Supporting the activity is the expansion into Oregon of advisory firm Metis LLC, a subsidiary of Seattle merger and acquisitions firm Exvere Inc. Metis opened an office in Portland this week headed by Andy Steinman, a partner in Walter Scott Wines of Salem and no stranger to the local drinks business.
“Regardless of the motivation, there’s just a lot going on,” he says. “There’s been tremendous growth and some of the earlier wineries are reaching the latter point in their career and are considering doing something else. … And at the same time, there are many, many parties interested in getting into Oregon wine from an investment standpoint.”

These include not only local vintners intent on expanding and securing established brands and vineyards, but also outside wine companies and capital simply looking for a home. The latter include farmers from elsewhere in the United States who need to reinvest their proceeds in agriculture for tax purposes, as well as institutional investors such as Harvard Management Co., manager of the endowment fund underpinning Harvard University, which has invested in southern Oregon vineyards as well as California.

“It’s a good alternative to traditional financial vehicles. … Land isn’t subject to the same variations as the stock market or the bond market,” he says. “You add in the factor of an investment dollar getting you a lot more here in Oregon or in Washington versus California, it’s easy to see that attraction.”

However, as some players get larger, others are capitalizing are refocusing.

Adelsheim Vineyard, for example, took advantage of a change in leadership in 2016 to refocus on the Chehalem Mountains AVA without a dramatic change in ownership. When founder David and Ginny Adelsheim did sell the winery in 2017, following the selection of CEO Joth Ricci, it was to co-owners Jack and Lynn Loacker.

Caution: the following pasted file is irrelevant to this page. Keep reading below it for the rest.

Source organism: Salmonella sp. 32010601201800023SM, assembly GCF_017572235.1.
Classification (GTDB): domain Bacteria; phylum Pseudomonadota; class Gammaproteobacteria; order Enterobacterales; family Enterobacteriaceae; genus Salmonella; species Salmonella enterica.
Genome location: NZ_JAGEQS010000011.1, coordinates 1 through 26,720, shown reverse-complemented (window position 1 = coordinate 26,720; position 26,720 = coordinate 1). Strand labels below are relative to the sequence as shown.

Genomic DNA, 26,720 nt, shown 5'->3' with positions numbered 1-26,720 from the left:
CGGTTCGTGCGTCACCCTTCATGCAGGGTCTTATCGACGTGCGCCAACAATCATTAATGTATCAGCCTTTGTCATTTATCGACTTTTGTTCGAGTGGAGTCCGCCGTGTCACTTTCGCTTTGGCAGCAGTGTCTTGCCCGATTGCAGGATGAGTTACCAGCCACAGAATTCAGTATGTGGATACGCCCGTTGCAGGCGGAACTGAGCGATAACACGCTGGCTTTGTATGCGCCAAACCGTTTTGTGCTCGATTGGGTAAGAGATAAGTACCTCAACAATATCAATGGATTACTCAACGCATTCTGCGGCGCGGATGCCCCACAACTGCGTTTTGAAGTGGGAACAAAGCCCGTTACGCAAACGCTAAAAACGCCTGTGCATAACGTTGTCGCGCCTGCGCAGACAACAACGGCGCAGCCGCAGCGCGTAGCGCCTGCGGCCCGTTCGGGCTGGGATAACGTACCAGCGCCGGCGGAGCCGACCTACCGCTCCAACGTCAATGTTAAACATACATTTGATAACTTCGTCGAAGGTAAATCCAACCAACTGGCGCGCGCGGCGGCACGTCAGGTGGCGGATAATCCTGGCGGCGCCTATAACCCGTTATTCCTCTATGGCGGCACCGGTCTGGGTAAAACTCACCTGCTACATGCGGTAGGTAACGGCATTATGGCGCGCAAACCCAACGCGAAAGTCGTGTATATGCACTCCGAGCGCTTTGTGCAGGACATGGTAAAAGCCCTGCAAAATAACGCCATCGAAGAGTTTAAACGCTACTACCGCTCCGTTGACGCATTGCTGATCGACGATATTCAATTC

Refocusing was also the name of the game when King Estate in Eugene divested itself of its hugely successful Acrobat brand earlier this year. The sale halved production from 310,000 cases a year to 150,000 cases, and boosted Foley Family Wines’ share of Oregon wine production and fruit sources, while allowing King Estate to explore new avenues. “Our customers are best served if we’re not trying to get bigger every year,” King Estate co-founder and CEO Ed King told Wines & Vines at the time. “Bless all those big companies that are doing it and getting bigger and bigger all the time, but it’s a decision about where you want to go in the world.”

Posted on 07.20.2018 - 16:43:19 PST
If everything is so rosy in good old Oregon,
how come I am sitting on 150 tons of premium
Willamette Valley Pinot noir grapes with no buyer
in sight?

Posted on 07.20.2018 - 18:07:22 PST
As a devoted Oregon wine consumer living in the bullseye of Oregon wine country, this type of story, which seems to be published more and more often, always leaves me with very mixed feelings. I have to feel good about the rising profile of Oregon wine, but at the same time, I feel increasingly protective of our majority of smaller producers, as I value (and purchase) them WAY above the big guys.
But I also understand that it's a business, and that the wider reach of the big producers (in OR terms) generates opportunities for Oregons base of smaller producers. That , to me, is the only benefit of the murders (yes, I overrode spell check) and acquisitions activity up here.
The 2¢ of a consumer...
Alden Skinner